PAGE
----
Get with the programmers
Can plugins be ‘intelligent’? The ex-Eventide engineer and Newfangled Audio founder certainly thinks so…
Newfangled Audio products are “combining DSP technology with advances in the field of machine learning.” For the uninitiated, please explain…
DG “When you brush away the marketing buzzwords, this is really about new techniques for solving problems with more than one right answer. The question becomes: how do you choose the best answer out of a number of good answers? In Elevate, we break the signal up into a number of frequency bands and need to set the level for each one so that the sum of these bands doesn’t go above the ceiling. So what should the levels be? There are a lot of right answers, but we want the one that gives you the loudest output while satisfying other criteria that we know make a signal sound good. When you translate those ideas into math, it becomes a machine learning problem, and we can use machine learning techniques to get the best answer.
“The other nice thing about the machine learning approach is that these criteria become the adaptive parameters, so the user can still have control over the machine learning algorithm.”
Elevate, Equivocate and Punctuate use linear-phase filters to divide the signal into 26 ear-sympathetic frequency bands (known as the Critical Bands). How did this concept evolve, and how did this approach affect the development, coding and/or testing process?
DG “Circuit modelling has been a big topic for plugin developers recently, but why are we spending so much effort modelling analogue circuits when we could be directly modelling the human ear? It’s undeniable that some analogue circuits sound great, but it’s also true that those classic processors were built with analogue circuits because that’s what the creators had access to, not because it was always the best tool for the job. I started looking into modelling the ear because I’m looking for areas where we can do better than what the best analog circuits have given us.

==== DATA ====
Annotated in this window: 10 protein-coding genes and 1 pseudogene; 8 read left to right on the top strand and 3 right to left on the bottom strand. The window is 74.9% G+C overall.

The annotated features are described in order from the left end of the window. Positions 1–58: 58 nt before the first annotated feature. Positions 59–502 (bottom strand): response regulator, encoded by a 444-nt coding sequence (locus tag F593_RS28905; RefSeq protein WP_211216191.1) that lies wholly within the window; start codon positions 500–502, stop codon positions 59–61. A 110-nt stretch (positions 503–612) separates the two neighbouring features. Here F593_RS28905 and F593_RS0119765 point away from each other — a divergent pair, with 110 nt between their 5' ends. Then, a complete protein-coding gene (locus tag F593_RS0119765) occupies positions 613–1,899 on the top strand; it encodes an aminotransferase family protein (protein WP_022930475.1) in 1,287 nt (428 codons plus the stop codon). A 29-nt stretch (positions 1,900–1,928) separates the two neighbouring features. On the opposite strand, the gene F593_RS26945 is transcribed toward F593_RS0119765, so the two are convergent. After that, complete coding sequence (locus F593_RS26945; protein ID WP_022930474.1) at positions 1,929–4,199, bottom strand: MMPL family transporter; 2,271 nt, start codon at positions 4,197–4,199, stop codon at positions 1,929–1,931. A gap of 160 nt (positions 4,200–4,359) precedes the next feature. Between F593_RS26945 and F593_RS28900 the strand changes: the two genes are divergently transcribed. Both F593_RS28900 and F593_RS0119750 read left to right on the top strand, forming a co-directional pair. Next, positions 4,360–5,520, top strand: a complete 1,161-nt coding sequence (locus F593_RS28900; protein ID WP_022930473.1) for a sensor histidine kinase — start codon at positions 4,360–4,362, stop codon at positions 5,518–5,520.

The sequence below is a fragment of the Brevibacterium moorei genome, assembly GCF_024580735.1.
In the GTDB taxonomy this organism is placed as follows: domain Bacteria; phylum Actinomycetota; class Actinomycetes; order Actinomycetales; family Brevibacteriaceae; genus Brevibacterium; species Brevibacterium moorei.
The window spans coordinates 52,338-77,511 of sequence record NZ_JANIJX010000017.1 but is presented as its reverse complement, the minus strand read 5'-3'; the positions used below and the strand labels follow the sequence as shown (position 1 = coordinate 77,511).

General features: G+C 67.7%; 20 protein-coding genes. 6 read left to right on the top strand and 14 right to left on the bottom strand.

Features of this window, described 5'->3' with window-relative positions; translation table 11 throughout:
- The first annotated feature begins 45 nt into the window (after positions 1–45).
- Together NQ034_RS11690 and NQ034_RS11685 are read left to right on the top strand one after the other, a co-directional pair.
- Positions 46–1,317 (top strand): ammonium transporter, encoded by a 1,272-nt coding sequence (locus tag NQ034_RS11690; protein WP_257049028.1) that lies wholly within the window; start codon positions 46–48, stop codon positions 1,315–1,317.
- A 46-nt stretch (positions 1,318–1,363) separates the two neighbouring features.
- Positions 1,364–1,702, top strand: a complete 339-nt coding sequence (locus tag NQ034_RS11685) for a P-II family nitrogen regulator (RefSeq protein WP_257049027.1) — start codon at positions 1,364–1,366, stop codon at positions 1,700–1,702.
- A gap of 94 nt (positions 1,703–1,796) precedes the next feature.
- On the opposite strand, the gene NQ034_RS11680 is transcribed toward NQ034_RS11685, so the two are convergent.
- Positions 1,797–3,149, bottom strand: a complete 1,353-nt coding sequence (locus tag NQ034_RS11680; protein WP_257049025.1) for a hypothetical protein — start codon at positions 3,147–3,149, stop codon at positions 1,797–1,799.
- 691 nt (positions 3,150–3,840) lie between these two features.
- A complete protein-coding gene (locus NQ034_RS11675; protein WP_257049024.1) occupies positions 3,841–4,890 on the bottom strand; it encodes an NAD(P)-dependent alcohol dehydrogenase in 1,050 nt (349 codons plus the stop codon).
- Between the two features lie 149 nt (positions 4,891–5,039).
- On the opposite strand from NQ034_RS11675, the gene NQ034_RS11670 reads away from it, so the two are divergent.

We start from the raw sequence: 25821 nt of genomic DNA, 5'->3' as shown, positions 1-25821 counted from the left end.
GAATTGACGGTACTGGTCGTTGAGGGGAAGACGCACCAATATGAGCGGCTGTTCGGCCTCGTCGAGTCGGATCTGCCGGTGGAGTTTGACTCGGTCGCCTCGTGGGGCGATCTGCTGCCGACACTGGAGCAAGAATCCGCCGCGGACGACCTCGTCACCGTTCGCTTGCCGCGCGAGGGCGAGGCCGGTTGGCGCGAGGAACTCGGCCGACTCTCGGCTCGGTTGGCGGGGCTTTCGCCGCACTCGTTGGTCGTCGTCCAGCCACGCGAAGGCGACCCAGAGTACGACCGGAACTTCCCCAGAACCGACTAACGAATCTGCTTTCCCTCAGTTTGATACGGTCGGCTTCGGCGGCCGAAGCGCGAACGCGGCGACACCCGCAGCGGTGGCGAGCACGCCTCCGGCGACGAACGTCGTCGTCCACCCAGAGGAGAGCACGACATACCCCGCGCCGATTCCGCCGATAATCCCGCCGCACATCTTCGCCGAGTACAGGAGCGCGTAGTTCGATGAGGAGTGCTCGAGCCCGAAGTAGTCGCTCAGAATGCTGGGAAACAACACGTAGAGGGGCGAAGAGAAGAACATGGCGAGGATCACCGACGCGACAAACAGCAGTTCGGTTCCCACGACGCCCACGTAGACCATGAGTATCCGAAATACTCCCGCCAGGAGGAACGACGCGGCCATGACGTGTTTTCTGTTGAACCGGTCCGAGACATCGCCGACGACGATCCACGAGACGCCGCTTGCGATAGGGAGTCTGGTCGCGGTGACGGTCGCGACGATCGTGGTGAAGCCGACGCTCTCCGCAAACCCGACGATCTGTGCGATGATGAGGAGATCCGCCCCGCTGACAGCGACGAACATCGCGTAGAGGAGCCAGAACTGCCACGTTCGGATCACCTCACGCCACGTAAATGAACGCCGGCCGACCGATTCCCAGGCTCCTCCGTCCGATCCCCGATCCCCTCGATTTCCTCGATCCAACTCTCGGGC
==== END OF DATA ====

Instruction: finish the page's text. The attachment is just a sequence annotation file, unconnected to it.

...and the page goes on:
“The science behind the Mel Scale and the 26 Critical Bands goes back to the 1930s at Bell Lab, and the auditory models that have come from it are used in speech detection, audio coding and other audio technologies. I would encourage readers to go read the Wikipedia article on Critical Bands – it’s short, and you might learn a lot about musical perception.”
“This is about solving problems with more than one right answer”
What other ‘intelligent’ technologies are you using? DG “The intelligence in these tools really boils down to: 1. Model the human ear to create a natural representation of the audio you want to process, and 2. Use machine learning to (attempt to) model the human brain to make good decisions about how best to process audio. There are a couple of other neat DSP tricks here and there, but when I say ‘intelligence’ in the marketing, I really do mean that, so that it can pick the best answer all the time.” What’s next for Newfangled Audio? DG “I’m trying to figure that out at the moment. I’ve got a bunch of ideas and projects that I’ve started, but I want to make sure that whatever is released next will be useful to people while also pushing the technology.”